Submitted to: Soil and Tillage Research
Publication Type: Peer Reviewed Journal
Publication Acceptance Date: January 6, 2005
Publication Date: August 1, 2005
Citation: Follett, R.F., Shafer, S.R., Jawson, M.D., Franzluebbers, A.J. 2005. Research and implementation needs to mitigate greenhouse gas emissions from agriculture in the USA. International Journal of Soil and Tillage Research. p. 83:159-166. Interpretive Summary: Development of improved conservation technologies to reduce GHG emissions could become part of more comprehensive conservation programs aimed at environmental protection, food security, and agricultural sustainability. An overarching research need is to determine the multiple benefits and trade-offs of improved conservation technologies so that land managers can systematically meet production and environmental goals and so that the most effective policies can be devised. Site-specific adaptation of appropriate conservation technologies will be needed for sequestering SOC and reducing nitrous oxide (N2O) emission. Adoption of improved conservation technologies to mitigate GHG emission should consider (i) the rate of C sequestration or GHG mitigation, (ii) the price offered for adopting various practices, (iii) the ease with which producers and land managers can alter land use and management activities, (iv) the potential impacts of targeting regions or practices, (v) the ancillary benefits to soil, water and air quality upon adoption of practices to sequester SOC or mitigate GHG emission, and (vi) the effectiveness and efficiency of various policies.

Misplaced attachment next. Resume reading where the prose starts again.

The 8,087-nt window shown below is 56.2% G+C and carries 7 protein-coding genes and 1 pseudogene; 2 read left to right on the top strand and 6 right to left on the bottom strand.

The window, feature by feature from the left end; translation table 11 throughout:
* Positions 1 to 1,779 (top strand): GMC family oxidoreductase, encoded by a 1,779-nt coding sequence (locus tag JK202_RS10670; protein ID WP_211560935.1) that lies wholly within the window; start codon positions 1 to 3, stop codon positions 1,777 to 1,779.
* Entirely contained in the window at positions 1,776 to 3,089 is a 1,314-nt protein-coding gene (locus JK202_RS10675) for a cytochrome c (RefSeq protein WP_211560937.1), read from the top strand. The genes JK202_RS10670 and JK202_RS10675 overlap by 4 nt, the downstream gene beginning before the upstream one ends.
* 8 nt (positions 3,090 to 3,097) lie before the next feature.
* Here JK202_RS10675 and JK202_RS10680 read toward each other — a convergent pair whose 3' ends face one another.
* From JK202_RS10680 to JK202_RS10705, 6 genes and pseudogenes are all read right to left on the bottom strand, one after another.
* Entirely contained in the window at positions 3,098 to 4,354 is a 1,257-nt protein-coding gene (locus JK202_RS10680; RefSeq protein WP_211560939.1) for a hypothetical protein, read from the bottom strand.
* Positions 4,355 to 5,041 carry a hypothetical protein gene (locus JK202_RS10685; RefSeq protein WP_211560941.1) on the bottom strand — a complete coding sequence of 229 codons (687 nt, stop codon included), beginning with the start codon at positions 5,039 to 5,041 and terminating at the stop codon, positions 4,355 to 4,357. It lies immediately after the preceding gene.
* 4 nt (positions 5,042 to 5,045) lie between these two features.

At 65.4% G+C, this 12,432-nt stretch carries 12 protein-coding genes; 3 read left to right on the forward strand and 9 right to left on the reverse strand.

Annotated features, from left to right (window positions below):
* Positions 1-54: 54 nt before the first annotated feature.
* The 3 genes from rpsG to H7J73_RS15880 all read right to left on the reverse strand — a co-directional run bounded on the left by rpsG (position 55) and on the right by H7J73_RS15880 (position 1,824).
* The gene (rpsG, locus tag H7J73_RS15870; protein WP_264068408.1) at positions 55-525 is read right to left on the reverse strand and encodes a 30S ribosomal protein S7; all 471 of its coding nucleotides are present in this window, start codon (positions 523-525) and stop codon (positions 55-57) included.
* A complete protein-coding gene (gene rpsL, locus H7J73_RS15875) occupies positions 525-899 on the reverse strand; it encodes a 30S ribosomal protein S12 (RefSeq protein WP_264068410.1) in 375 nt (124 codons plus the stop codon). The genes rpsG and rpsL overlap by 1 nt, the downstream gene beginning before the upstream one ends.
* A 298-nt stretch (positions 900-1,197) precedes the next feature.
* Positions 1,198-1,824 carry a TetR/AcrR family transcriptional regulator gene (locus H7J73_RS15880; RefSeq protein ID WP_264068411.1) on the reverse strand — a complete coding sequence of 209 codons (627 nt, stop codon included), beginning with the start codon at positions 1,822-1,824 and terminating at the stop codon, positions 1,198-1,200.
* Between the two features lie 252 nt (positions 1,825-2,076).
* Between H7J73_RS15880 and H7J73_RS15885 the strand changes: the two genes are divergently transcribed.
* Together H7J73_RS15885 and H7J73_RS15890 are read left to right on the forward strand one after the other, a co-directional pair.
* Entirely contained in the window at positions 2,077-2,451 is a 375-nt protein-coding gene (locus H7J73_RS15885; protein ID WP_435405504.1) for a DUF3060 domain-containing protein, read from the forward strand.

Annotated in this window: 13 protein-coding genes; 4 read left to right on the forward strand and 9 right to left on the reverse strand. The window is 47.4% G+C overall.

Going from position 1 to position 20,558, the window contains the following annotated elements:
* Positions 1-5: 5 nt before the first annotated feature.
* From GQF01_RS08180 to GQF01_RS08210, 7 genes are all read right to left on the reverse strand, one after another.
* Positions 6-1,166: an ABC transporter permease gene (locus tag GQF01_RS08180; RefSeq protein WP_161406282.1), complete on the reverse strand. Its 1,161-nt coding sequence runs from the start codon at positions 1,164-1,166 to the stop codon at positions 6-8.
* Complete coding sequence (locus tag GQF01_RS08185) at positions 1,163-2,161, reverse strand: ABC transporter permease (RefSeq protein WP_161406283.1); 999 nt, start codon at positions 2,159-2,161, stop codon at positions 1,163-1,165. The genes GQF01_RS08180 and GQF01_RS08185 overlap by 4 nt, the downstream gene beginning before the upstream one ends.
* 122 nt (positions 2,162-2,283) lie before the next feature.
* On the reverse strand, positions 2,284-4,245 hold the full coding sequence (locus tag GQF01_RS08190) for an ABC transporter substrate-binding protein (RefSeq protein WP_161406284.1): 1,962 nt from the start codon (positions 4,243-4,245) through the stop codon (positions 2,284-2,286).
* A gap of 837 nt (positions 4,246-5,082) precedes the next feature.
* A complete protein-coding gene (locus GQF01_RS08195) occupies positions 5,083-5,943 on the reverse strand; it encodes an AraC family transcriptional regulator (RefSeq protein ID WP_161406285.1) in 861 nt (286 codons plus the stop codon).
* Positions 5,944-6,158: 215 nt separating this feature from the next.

Technical Abstract: The need exists to understand which agricultural land uses and land resource types have the greatest potential to mitigate greenhouse gas (GHG) emissions contributing to global change. Global change is a natural resource issue increasingly contributed to by human activities that now joins other important issues facing agricultural scientists, such as depletion of soil organic carbon (SOC), soil degradation and contamination, and pollution of natural waters by soil sediments and nutrients. Increasing demand for food by the growing global population is resulting in increased GHG emissions, soil disturbance, fossil fuel consumption to produce agricultural products, and biomass burning. To address these issues and the threat of accelerated GHG emissions, this paper addresses: (1) current scientific facts about the attributes of soil and natural resources, (2) strategies for sustainable use of our finite, non-renewable, and fragile land resources, and (3) advances made by agricultural sciences and their potential role in forming policy.